Read More | Barack Obama
Now that the economy is ailing, maybe the best solution is to invest in gold. For techies that translates into Goldstriker International’s assortment of iPods in 24ct gold. The front of the newly released classic 160GB has an anodized metal black front and a gold back and is being offered for £329.95 (~$584.00,) while the 80GB will set you back £269.95 (~$478.00.) And if you really want to go high class, Goldstriker has a 3G 24ct gold edition iPhone for £1,195.00 (~$2,114.00.)
Read More | Goldstriker
This morning, Apple finally answered the call of iPhone developers the world over when they finally put an end to the iPhone NDA nonsense. For those not in the know, the problem here was that developers couldn’t talk about the development process of their apps, even after they were released and publicly available in the App Store. This put an unnecessary burden on developers, many of whom thought that it was hindering the development of great apps, as developers couldn’t even talk to each other about the apps that they had released, techniques used, and lessons learned, without breaking the NDA. As of today, the NDA no longer stands on applications that have been released. The NDA still remains on software that is still unreleased, but still, this is a big win in the iPhone dev world.
You can check out the release from Apple after the break.
Read More | iPhone NDA dropped
If you’re into Facebook, and you own an iPhone, you’ll be pleased to know that Facebook version 2 for iPhone is now available on the App Store. The original Facebook app had been referred to as “Facebook Lite” by many a user, specifically because there were very few interactions with the service that you could do on the phone, when compared to the full web experience. Not one to sit on their laurels, the Facebook team got to work on this new version, and has packed in a plethora of new features:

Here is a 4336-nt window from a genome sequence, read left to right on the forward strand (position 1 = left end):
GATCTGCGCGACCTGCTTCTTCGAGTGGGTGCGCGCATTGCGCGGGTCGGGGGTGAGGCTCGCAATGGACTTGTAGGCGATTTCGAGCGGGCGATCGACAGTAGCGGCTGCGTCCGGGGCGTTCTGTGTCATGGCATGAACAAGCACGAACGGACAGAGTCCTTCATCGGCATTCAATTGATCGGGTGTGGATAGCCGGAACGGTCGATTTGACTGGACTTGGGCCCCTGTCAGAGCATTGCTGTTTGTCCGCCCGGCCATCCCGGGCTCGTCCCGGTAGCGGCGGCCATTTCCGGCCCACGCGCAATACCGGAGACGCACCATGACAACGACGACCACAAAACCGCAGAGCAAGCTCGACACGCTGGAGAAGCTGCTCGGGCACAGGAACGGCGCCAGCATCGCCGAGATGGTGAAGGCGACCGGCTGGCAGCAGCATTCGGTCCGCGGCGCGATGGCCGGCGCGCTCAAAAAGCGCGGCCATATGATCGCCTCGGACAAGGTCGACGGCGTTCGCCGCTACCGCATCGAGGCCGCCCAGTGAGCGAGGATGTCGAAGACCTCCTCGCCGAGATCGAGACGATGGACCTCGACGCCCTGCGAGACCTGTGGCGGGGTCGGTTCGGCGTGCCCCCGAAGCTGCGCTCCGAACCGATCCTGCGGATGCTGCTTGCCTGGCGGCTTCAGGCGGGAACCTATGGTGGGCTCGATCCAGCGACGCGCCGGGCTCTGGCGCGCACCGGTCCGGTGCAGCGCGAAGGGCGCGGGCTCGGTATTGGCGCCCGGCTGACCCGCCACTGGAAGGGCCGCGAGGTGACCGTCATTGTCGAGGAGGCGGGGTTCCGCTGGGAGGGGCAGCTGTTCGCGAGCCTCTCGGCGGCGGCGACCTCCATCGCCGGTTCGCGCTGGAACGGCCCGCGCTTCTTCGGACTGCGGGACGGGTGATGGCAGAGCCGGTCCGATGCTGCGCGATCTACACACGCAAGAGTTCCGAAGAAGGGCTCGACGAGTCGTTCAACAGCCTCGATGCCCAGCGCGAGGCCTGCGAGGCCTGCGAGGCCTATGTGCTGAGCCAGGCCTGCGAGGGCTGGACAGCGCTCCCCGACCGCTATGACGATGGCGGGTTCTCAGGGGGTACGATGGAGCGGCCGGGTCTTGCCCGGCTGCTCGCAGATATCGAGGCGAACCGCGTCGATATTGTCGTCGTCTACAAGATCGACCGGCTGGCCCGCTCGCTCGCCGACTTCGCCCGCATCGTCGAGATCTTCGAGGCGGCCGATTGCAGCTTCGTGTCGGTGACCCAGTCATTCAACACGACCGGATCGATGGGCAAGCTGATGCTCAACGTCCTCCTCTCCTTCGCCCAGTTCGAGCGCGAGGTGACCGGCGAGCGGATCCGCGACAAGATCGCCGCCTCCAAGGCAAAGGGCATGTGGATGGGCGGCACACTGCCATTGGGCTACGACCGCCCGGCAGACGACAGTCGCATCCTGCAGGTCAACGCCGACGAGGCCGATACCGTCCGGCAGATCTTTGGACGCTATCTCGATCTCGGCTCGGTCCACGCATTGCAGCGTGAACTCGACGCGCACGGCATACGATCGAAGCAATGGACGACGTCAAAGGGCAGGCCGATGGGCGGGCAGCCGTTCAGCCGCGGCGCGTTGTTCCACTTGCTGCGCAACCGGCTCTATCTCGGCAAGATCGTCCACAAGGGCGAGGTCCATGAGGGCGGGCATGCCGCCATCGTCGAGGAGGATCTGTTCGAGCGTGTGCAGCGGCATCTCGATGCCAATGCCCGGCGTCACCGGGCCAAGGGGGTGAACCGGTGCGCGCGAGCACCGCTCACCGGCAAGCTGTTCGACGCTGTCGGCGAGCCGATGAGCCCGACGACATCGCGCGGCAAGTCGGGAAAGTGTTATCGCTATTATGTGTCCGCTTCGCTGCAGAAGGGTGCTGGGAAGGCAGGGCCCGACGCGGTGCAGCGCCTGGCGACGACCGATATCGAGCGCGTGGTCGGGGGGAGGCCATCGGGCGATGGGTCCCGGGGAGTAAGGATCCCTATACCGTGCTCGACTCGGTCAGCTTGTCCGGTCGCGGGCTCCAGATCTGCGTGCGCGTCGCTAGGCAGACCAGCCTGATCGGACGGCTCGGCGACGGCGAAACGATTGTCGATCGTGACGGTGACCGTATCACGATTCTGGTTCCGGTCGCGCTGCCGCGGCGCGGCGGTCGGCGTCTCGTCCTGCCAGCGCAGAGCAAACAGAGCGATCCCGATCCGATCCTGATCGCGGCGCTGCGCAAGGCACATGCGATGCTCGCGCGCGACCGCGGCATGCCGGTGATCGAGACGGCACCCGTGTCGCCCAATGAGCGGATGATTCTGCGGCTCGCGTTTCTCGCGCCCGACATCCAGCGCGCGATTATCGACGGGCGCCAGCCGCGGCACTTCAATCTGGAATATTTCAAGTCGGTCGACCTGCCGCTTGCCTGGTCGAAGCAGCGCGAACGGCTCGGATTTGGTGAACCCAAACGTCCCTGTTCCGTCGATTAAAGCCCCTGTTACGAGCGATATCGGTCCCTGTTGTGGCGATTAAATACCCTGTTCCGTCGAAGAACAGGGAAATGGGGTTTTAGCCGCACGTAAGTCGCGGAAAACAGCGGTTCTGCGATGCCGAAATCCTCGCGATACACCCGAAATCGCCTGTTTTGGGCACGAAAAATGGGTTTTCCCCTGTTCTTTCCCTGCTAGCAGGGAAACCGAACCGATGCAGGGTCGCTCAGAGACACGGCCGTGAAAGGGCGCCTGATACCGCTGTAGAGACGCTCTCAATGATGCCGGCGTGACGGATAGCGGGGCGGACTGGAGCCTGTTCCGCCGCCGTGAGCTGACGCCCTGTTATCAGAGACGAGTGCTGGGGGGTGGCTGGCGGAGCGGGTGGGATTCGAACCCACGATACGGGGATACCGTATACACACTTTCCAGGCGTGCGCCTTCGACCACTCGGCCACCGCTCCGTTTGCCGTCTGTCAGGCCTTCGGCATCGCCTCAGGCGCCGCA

- Address book lookup
- Facebook Chat
- People Search
- Message Search
- Message Attachments
- Photo Tags
- Faster photo uploads
- Friend Requests
Those are the ones that caught our eye, but there are even a few more than what we listed, including a new UI, and a bunch of bug fixes. Definitely some good stuff, other App Store developers might wanna take notice of a full-blown app done right by studying this release, seriously. Go hit the App Store to grab Facebook version 2, it’s free. Oh, and feel free to hit me up on Facebook.
Read More | Facebook iTunes Link